Let it shine, says Pip! Or not…

on sec­ond thoughts…

Classic Motorcycle Mechanics - - CONTENTS -

When I was a lad, I in­vested a sig­nif­i­cant pro­por­tion of my ‘spends’ on Solvol Au­tosol. This was a magic smooth white goop that ar­rived in a natty gold and black tube and put a lovely shine on pol­ished al­loy and chromed com­po­nents. I stripped the paint and lac­quer off most of the al­loy parts on my CB160 and then spent a not in­con­sid­er­able bit of my wak­ing hours main­tain­ing that mir­ror fin­ish, in­ci­den­tally the cloth of choice to ap­ply the afore­said and buff to ex­treme shini­ness was un­ques­tion­ably cot­ton Winceyette, as in old py­ja­mas. Nowa­days I don’t en­joy the mind numb­ing, fin­ger­print eras­ing tor­ture at all. I’m just not a fan of the mir­ror pol­ish. Now I do un­der­stand that a lit­tle chrome and an odd shiny bit are fine, but in mod­er­a­tion. One of my pet hates is over-egged fin­ish on restora­tion projects; it’s usu­ally a con­se­quence of ex­pe­di­ence or lazi­ness. Why? I’ll give you an ex­am­ple. Faced with a box load of as­sorted shabby bits our restorer sets to with flap wheels and wet-n-dry. Af­ter a cou­ple of hours he gives up and drops the lot off at the chrome platers. A week or so later he re­trieves a torque arm, three en­gine mount plates and an as­sort­ment of brack­ets, nuts and bolts, all very shiny, but all to­tally wrong! The nuts and bolts should be cad­mium (back in the day, now zinc plate due to H&S con­straints) the brack­ets would be painted and maybe, just maybe, the torque arm might be chromed. Like­wise alu­minium bits, like fork yokes and lower slid­ers fre­quently flop into the ‘cat­a­stroph­i­cally over re­stored’ cat­e­gory. Mr Su­per En­thused pro­ceeds to mir­ror pol­ish the un­sus­pect­ing Alu­mi­nae to within an inch of their very be­ing. Cou­ple of things here, the fac­tory fin­ish here is rarely mir­ror pol­ish, it’s gen­er­ally ‘sisal’ which is a slightly ‘knocked back’ ef­fect, but crit­i­cally the fin­ish never ex­tends to ev­ery part of the com­po­nent. Take a look at a NOS fork slider for an in­di­ca­tion of where, and more im­por­tantly, where not to get busy with the buff­ing wheels. Ma­te­rial re­moved here de­stroys def­i­ni­tion and crisp­ness, and you can’t put it back! Paint is a sim­i­larly con­tentious area, over­done paint jobs ap­pear to be the norm; gen­er­ally be­cause pain­ters can pro­duce a bet­ter fin­ish than that which was ap­plied back in the day. But do­ing this usu­ally in­volves pil­ing on mul­ti­ple lay­ers of base coat fol­lowed by much two pack lac­quer. The re­sult­ing ‘show qual­ity’ fin­ish sadly bears lit­tle, if any, re­sem­blance to the stuff that came out of Ja­pan in the 1970s. So what’s to be done? Well, I’ve never had many friends and I’ve prob­a­bly got even less now, so here goes: the frame, the core of any bike, by all means blast and re­pair rot and snap dam­age, but would I pow­der-coat a frame? Never. The man­u­fac­tur­ers didn’t do it and if you still want to see welds and frame num­bers as crisp as na­ture in­tended then you might think to ask the bod tasked with ap­ply­ing the fin­ish to your frame to go easy with the paint, af­ter all it’s not go­ing to live out­side is it? Is it? Not only does ex­ces­sive paint/pow­der look wrong (in my hum­ble) but it also causes ag­gro on many fronts, mainly where stuff bolts onto the frame, the thick crust speltches and pre­vents a good con­nec­tion be­tween en­gine/swingarm/stands etc. and the frame. I men­tioned bolts ear­lier and this is where I might need to leave the coun­try, I don’t care for stain­less steel bolts on bikes. Why? Well, the blokes who de­signed your bike many years ago did so with a few pa­ram­e­ters fired at them by var­i­ous fac­tions, in­clud­ing the ac­coun­tants, but the so­phis­ti­cated man­u­fac­tur­ing pro­cesses at their dis­posal al­lowed them to de­sign fas­ten­ers which were per­fectly suited to their ap­pli­ca­tion, the 10mm x 1.25mm pitch bolts used to at­tach calipers to many bikes are things of beauty, gen­er­ally with re­duced 14mm hexagons and in­te­gral forged shoul­ders these high ten­sile beau­ties are a per­fect com­bi­na­tion of aes­thetic cor­rect­ness, strength and prag­ma­tism, all at a price that’s very ac­cept­able, they don’t snap and will usu­ally re­sist any at­tempted abuse of the ‘mas­sively ham-fisted’ type. Six mill cover screws can be a bit of a pain, usu­ally caused by in­cor­rect screw­driver bits, but there’s still no ne­ces­sity to re­sort to stain­less, if you must change them, just buy a bunch of new plated cap screws, cheap, tough and look nice. I am gen­uinely sorry if I’ve of­fended any­body here, as I re­alise that some of you will have spent for­tunes on stain­less bits, I just don’t like ’em, end of.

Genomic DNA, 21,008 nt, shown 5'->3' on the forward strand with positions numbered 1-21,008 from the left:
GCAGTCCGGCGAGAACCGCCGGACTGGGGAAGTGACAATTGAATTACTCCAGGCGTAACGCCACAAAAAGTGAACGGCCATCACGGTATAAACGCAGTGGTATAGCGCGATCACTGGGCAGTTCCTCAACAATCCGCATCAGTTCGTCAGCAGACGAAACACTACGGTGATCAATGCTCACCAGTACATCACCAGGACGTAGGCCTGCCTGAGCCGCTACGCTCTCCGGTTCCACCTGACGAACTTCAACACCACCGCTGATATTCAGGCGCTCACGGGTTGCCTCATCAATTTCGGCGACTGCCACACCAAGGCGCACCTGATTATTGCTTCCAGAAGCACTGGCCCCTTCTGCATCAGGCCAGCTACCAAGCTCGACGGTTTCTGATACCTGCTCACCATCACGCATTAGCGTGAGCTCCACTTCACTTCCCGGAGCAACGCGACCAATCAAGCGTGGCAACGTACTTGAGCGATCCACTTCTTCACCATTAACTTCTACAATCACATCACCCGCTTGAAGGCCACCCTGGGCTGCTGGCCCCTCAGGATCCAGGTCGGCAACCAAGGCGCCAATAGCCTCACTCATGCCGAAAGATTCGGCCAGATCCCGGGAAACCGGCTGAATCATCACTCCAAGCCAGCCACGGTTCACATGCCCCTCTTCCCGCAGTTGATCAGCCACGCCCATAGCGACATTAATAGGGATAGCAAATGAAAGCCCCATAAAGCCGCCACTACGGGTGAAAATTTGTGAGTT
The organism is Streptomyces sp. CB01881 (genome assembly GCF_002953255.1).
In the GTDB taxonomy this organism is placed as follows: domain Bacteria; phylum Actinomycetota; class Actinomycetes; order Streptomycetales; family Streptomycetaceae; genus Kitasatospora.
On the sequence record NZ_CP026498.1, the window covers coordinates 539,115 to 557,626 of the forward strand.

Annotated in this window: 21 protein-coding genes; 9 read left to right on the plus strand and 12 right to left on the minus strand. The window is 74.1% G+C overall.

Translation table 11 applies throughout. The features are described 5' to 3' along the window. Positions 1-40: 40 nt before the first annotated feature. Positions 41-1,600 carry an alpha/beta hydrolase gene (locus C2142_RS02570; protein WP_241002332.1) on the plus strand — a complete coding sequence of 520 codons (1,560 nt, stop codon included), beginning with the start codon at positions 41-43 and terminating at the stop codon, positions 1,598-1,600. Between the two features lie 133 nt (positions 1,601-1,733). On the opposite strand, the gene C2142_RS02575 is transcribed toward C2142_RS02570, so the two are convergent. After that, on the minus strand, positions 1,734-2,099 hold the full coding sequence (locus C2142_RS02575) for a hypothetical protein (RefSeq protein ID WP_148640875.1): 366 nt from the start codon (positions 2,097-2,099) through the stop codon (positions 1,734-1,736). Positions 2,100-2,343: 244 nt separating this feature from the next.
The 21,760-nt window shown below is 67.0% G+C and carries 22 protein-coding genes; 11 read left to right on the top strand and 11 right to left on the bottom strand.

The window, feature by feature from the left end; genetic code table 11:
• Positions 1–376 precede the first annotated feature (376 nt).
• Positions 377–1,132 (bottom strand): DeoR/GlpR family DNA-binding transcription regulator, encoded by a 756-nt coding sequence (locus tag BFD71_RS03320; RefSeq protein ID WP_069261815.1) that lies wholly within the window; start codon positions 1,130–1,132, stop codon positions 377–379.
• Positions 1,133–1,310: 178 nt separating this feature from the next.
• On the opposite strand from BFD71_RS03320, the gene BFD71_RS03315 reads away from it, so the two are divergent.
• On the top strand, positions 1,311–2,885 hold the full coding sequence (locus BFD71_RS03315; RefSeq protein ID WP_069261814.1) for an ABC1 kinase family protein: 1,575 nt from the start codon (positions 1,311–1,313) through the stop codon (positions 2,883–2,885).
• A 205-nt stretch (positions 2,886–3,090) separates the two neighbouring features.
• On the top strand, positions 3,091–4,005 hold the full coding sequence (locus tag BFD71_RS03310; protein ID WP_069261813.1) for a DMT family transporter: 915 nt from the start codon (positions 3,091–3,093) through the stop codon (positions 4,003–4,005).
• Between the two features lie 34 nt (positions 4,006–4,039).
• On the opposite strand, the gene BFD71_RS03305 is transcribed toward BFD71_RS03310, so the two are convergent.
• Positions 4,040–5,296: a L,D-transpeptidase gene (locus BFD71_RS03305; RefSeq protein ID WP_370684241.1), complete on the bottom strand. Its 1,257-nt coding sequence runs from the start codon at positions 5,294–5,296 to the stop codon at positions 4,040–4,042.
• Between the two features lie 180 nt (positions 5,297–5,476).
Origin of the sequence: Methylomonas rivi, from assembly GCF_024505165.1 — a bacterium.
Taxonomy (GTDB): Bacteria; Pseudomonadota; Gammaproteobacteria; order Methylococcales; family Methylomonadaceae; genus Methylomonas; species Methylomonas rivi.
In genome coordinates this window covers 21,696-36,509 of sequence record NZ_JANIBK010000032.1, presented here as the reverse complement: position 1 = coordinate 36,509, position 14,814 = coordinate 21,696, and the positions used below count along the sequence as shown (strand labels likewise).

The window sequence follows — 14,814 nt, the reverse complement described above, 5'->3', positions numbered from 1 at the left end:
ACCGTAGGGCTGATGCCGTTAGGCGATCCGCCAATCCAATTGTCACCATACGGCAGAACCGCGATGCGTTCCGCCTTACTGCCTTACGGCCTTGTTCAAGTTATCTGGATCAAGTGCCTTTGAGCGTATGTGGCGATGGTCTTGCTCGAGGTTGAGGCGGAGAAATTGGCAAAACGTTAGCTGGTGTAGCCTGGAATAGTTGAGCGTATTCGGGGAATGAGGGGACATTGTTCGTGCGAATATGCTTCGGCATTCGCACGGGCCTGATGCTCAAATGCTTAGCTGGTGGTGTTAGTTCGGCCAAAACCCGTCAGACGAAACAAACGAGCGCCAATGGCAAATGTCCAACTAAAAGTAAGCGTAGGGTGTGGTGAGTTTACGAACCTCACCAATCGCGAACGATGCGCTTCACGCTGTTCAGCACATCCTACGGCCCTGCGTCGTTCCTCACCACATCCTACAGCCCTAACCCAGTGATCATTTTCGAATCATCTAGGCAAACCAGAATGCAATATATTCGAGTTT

BOT­TOM RIGHT: Con­tents of tool­box prior to SDR re­build: the bits are shiny, but not over shiny.

BOT­TOM: NOS GSX 1100 fork slider, as it should be.

BELOW: Var­i­ous shining goop, oth­ers are avail­able.

Newspapers in English

Newspapers from UK

© PressReader. All rights reserved.